The sound never gets old for Sanders and others like him. The society's monthly get-together sometimes features workshops on how to play different instruments. The simplicity of the sound keeps people coming back.
“It's just a pure sound, there's no processing, no effects,” Sanders said. “Just a guy with a guitar. That's what has always impressed me about it, that raw sound.”
Bennett joined the society in part to learn how to play. He's taking lessons and is working his way up to jam at one of the monthly events. He admits that's been hard.
“I'm probably a little reserved about being in front of people,” he said. “That's something I'm working on. I'd like to play in one of the jam rooms, and I'm going to work on that over the next 30 days or so. My lessons are taught by Annie Carpenter, who played at the Grand Ole Opry. She's been a big help. It's just amazing that we have all this talent and ability and desire for this music right here in Oklahoma City.”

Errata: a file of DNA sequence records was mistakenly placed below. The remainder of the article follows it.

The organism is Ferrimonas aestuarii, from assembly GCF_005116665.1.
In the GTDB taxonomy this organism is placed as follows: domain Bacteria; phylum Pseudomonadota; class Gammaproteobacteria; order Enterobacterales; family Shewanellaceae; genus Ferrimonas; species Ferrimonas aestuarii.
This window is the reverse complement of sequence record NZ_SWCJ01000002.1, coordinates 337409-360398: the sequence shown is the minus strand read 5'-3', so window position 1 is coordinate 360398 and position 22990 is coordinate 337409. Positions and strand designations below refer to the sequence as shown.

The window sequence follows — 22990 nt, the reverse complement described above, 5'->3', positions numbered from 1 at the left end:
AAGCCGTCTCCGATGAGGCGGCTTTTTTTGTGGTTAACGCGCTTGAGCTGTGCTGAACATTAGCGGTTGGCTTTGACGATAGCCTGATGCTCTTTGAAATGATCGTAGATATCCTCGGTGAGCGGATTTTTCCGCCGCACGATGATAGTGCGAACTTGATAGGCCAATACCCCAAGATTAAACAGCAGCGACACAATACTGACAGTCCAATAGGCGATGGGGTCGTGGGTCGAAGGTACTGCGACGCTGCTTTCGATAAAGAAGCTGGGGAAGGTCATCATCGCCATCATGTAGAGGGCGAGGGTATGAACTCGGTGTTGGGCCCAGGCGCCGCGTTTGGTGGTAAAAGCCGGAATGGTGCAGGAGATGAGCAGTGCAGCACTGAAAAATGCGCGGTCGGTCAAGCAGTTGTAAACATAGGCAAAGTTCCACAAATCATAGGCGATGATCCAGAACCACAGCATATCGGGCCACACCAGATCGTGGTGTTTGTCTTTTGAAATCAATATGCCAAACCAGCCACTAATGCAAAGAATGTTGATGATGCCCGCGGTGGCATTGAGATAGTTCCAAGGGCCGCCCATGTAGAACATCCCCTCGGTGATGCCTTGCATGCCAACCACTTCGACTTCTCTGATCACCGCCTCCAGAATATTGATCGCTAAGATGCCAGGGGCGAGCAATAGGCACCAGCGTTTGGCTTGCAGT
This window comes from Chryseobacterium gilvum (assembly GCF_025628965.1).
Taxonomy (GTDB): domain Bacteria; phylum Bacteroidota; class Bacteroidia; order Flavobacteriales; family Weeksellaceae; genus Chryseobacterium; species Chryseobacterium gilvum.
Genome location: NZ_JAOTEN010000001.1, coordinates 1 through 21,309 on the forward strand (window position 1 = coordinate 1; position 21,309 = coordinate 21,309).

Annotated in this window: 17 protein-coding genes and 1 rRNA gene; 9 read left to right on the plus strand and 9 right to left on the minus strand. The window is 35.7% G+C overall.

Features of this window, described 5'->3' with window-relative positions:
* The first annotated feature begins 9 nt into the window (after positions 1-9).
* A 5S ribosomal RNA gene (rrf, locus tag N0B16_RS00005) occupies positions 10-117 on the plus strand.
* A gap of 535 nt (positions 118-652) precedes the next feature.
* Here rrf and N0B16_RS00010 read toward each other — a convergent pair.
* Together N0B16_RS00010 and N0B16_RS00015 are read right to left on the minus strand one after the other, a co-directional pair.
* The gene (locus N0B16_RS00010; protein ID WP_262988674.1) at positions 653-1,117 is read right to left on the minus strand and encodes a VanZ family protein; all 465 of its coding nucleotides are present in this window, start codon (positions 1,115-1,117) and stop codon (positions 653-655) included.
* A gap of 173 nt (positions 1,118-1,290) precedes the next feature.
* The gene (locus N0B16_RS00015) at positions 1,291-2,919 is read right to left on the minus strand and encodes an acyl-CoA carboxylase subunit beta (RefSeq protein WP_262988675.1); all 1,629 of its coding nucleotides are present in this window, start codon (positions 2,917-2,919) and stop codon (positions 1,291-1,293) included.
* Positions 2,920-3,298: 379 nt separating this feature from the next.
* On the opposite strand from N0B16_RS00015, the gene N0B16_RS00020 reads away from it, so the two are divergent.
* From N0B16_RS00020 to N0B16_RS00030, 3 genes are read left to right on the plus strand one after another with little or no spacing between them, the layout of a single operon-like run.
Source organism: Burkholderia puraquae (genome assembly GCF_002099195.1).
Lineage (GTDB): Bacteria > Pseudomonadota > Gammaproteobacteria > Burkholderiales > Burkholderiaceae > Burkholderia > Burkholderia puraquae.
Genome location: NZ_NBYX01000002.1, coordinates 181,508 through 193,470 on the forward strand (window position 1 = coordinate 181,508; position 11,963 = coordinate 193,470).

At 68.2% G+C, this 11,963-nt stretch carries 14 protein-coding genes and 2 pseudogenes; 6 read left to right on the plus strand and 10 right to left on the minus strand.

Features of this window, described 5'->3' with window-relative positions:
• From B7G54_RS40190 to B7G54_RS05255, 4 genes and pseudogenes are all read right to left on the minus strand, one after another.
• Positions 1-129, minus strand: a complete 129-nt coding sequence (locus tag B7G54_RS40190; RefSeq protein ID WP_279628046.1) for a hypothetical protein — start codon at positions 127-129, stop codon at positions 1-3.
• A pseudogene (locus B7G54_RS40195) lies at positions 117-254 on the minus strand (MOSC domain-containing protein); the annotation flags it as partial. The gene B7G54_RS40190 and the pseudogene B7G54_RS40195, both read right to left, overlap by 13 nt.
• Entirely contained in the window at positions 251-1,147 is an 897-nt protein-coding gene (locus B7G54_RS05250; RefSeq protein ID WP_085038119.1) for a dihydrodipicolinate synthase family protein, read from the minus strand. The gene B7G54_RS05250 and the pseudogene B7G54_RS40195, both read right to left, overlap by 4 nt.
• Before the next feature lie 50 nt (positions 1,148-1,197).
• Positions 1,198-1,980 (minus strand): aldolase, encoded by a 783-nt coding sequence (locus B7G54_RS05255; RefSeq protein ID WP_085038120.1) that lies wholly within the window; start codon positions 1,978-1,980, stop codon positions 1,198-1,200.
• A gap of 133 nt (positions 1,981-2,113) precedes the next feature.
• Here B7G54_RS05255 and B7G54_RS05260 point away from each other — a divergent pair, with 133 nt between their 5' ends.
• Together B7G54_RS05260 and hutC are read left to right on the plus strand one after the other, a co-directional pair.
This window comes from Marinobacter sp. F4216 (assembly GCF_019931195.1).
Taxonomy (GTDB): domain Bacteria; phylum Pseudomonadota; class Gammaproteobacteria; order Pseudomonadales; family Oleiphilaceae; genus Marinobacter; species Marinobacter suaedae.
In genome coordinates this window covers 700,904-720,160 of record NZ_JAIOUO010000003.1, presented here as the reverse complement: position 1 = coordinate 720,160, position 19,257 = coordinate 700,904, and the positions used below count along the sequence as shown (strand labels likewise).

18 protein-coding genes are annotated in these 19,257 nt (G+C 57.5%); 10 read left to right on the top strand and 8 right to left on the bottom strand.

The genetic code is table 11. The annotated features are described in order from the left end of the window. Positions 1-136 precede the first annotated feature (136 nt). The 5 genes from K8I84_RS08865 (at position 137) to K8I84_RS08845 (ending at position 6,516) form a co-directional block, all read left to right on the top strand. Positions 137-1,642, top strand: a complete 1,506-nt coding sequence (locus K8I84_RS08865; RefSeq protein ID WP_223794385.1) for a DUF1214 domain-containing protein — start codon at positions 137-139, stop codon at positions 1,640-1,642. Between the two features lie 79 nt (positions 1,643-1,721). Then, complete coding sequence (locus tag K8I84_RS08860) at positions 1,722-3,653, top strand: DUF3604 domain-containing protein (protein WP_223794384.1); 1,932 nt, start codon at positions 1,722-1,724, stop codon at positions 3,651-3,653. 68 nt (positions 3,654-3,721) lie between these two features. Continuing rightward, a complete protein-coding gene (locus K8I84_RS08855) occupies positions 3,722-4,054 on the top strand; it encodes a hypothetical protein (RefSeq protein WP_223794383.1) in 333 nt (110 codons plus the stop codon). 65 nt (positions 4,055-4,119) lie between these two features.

And it's not just the older generation that enjoys the genre.
“We definitely have more of an older generation, but there are some kids who get into it, college students and that age group,” he said. “It's a kind of music that has plenty to offer for any age.”
To learn more
For more information on the Greater Oklahoma Bluegrass Society, go to www.gobms.org.
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